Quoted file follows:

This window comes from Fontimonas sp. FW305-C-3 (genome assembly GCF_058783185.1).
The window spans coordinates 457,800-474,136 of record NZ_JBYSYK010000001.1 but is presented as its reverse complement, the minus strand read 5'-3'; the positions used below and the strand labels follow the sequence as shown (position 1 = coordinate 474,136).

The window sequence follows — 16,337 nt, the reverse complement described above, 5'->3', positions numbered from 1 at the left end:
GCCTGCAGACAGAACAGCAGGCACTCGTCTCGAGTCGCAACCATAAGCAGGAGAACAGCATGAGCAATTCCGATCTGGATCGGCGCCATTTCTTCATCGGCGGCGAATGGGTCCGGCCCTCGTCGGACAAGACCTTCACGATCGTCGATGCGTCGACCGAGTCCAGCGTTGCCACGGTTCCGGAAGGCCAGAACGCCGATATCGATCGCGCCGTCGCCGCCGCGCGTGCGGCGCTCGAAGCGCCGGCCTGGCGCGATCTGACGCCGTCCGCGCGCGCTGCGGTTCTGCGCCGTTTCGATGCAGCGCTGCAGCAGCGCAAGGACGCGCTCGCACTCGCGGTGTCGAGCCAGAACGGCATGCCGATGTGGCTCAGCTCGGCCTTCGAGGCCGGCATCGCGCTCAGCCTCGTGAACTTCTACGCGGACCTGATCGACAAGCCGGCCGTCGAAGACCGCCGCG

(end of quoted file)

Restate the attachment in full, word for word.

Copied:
This window comes from Fontimonas sp. FW305-C-3 (genome assembly GCF_058783185.1).
The window spans coordinates 457,800-474,136 of record NZ_JBYSYK010000001.1 but is presented as its reverse complement, the minus strand read 5'-3'; the positions used below and the strand labels follow the sequence as shown (position 1 = coordinate 474,136).

The window sequence follows — 16,337 nt, the reverse complement described above, 5'->3', positions numbered from 1 at the left end:
GCCTGCAGACAGAACAGCAGGCACTCGTCTCGAGTCGCAACCATAAGCAGGAGAACAGCATGAGCAATTCCGATCTGGATCGGCGCCATTTCTTCATCGGCGGCGAATGGGTCCGGCCCTCGTCGGACAAGACCTTCACGATCGTCGATGCGTCGACCGAGTCCAGCGTTGCCACGGTTCCGGAAGGCCAGAACGCCGATATCGATCGCGCCGTCGCCGCCGCGCGTGCGGCGCTCGAAGCGCCGGCCTGGCGCGATCTGACGCCGTCCGCGCGCGCTGCGGTTCTGCGCCGTTTCGATGCAGCGCTGCAGCAGCGCAAGGACGCGCTCGCACTCGCGGTGTCGAGCCAGAACGGCATGCCGATGTGGCTCAGCTCGGCCTTCGAGGCCGGCATCGCGCTCAGCCTCGTGAACTTCTACGCGGACCTGATCGACAAGCCGGCCGTCGAAGACCGCCGCG